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10/14/2016
11:30 AM
Sara Peters
Sara Peters
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Happy 30th Birthday CFAA!

Six things we still don't know about the Computer Fraud and Abuse Act after all this time.
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What does 'without authorization' mean?

'The thorn in my side every day ... what we don't know, and we've never known, is what 'authorization' means,' says Nate Cardozo, senior staff attorney of the Electronic Frontier Foundation.

For 30 years there have been attempts to make metaphors to the physical world: is a vulnerability scan more like looking at a house from the street, or more like peeking through the windows, or more like jimmying the door to see if it's locked? Also, we can't automate lock-jimmying in the same way we can automate vulnerability scanning (unless perhaps you start including home security cameras in the mix), so the metaphors break down.

The trouble with 'without authorization' is that online, people may stumble onto data and resources they were not given permission to see - compromising photos, PII databases, sensitive intellectual property, etc. However, those people weren't always trying to access those items; they just happened upon them because those resources were poorly secured. Should someone be punished for someone else's bad security? And how does one assume they were given or not given 'authorization' to certain resources anyway?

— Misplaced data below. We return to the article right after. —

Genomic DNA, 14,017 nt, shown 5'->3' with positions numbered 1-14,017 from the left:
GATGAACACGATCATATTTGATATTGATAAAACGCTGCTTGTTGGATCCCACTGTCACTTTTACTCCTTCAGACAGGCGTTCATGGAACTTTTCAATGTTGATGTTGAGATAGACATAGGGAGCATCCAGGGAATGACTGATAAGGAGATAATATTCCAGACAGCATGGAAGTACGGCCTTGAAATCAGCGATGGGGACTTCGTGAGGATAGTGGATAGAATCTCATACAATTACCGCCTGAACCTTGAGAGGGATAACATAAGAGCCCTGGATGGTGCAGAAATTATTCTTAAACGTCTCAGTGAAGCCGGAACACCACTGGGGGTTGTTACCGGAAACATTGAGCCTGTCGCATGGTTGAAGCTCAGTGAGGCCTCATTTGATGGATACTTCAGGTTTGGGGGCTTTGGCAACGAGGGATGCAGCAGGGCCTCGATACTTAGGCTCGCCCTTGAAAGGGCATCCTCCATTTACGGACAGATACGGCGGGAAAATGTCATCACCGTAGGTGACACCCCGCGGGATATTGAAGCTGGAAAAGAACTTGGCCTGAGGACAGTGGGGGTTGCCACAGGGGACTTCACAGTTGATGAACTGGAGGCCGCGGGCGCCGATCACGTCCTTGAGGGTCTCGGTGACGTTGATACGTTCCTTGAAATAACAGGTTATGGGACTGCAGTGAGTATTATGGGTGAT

Cardozo recommends the language of CFAA be updated to reflect the fact that in order to violate the law you must actively circumvent a technical barrier in order to obtain that unauthorized access. 

(Image by wk1003mike, via Shutterstock)

What does without authorization mean?

The thorn in my side every day what we dont know, and weve never known, is what authorization means, says Nate Cardozo, senior staff attorney of the Electronic Frontier Foundation.

For 30 years there have been attempts to make metaphors to the physical world: is a vulnerability scan more like looking at a house from the street, or more like peeking through the windows, or more like jimmying the door to see if its locked? Also, we cant automate lock-jimmying in the same way we can automate vulnerability scanning (unless perhaps you start including home security cameras in the mix), so the metaphors break down.

The trouble with without authorization is that online, people may stumble onto data and resources they were not given permission to see compromising photos, PII databases, sensitive intellectual property, etc. However, those people werent always trying to access those items; they just happened upon them because those resources were poorly secured. Should someone be punished for someone elses bad security? And how does one assume they were given or not given authorization to certain resources anyway?

Cardozo recommends the language of CFAA be updated to reflect the fact that in order to violate the law you must actively circumvent a technical barrier in order to obtain that unauthorized access.

(Image by wk1003mike, via Shutterstock)

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